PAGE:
Caleb Ewan won his first-ever stage of the Tour de France on Wednesday’s Stage 11, completing his set of stage victories in the three Grand Tours. (Elia Viviani pulled off a similar feat on Stage 4.) The diminutive Australian had left his home-country team, Mitchelton-Scott, last year when it became clear that that team was more focused on winning overall races than sprint stages. Worked out well for both of them, it looks like – Mitchelton won the Vuelta a España last year, and Ewan won two stages of this year’s Giro d’Italia, along with today’s Tour stage.
It was a relatively short stage today – just 167 kilometers – as the bunch returned from their first rest day with the Pyrenees looming. There were just two minor categorized climbs, though, as they moved from Albi to Toulouse, through the sunflower-strewn Tarn River valley.
The day’s breakaway consisted entirely of riders from the small French teams: Anthony Perez (who lives in Toulouse), Stephane Rossetto (who’s been in a number of breaks so far), Lilian Calmejane (who was born in Albi), and Aimé de Gendt (no relation to Stage 8 winner Thomas de Gendt). They were never given more than about three minutes’ advantage, though, as the sprinters’ teams sensed this would be one of their last chances for success in this mountainous second half of the Tour.
There was a minor crash with 31 kilometers to go that sent a few riders to the ground, including Niki Terpstra, who was forced to abandon the race. Caught up in the tangle were overall contenders Nairo Quintana and Richie Porte, but they managed to rejoin the bunch after a short chase.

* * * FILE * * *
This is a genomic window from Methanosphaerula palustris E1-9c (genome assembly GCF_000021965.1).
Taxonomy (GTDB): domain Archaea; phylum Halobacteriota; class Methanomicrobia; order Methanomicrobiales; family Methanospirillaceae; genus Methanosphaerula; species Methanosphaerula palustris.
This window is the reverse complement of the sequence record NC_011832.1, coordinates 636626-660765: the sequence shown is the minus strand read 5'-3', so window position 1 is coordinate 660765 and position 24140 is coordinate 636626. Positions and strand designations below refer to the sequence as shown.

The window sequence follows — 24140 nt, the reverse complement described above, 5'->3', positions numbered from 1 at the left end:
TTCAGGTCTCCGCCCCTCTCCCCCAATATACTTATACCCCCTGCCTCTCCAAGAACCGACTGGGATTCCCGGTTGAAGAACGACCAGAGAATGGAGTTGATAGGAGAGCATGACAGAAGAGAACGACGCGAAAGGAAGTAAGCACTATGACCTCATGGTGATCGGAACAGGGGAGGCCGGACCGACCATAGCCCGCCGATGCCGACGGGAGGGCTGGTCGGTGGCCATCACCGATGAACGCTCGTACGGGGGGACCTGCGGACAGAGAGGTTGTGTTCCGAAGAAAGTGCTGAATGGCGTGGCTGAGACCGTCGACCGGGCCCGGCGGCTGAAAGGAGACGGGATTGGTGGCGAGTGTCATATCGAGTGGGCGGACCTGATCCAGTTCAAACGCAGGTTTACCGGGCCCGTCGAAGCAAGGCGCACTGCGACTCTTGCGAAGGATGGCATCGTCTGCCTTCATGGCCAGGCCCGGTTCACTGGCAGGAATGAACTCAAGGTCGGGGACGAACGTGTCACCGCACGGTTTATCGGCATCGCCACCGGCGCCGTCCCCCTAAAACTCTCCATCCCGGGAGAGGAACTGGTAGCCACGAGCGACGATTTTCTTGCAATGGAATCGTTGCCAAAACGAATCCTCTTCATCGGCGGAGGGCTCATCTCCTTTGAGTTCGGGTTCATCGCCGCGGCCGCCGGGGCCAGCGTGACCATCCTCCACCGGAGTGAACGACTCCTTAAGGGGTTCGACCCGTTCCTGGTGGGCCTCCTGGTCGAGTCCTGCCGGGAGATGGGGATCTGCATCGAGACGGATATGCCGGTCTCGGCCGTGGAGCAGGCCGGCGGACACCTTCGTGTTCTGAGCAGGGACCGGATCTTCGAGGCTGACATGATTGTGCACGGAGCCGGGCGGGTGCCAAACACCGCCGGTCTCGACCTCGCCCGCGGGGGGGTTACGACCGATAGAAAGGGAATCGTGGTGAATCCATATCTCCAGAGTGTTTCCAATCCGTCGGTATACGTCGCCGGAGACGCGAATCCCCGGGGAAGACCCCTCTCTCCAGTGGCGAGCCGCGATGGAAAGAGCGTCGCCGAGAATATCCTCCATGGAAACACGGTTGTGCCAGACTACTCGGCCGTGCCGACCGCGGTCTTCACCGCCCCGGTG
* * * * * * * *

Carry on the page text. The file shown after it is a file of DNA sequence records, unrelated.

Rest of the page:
With 11 kilometers to go, Aimé de Gendt left the breakaway to go out on his own (and successfully bag the day’s “most combative” prize), but he and his colleagues had all been swept up by the time the bunch reached four kilometers to go.
That just left the last sprint to the line, and like most of the sprint stages in this year’s Tour (and unlike many such stages in previous Tours), it was a relatively orderly affair. Team Jumbo-Visma led the way, dragging their sprinter Dylan Groenewegen in their slipstream, and until the final few meters it looked as though they’d timed everything to perfection. But Ewan, whose tiny figure had been tucked in behind that of Groenewegen, leapt into the wind with about 100 meters to go and managed to come around the Dutchman just in time, pipping him by centimeters in a photo finish.
There were brief whispers of controversy about Ewan’s approach – he remained glued to Groenwegen’s wheel as the latter swung from the right to the left side of the road, and that put Ewan into the path of fellow sprinter Andrea Pasqualon – but the disturbance apparently wasn’t enough to merit punishment by the race judges. (Judges at the Giro d’Italia had disqualified Viviani for a similar move in that race earlier this year.)
|3||Egan Arley Bernal Gomez||+00:01:16|
|8||Nairo Alexander Quintana Rojas||+00:02:04|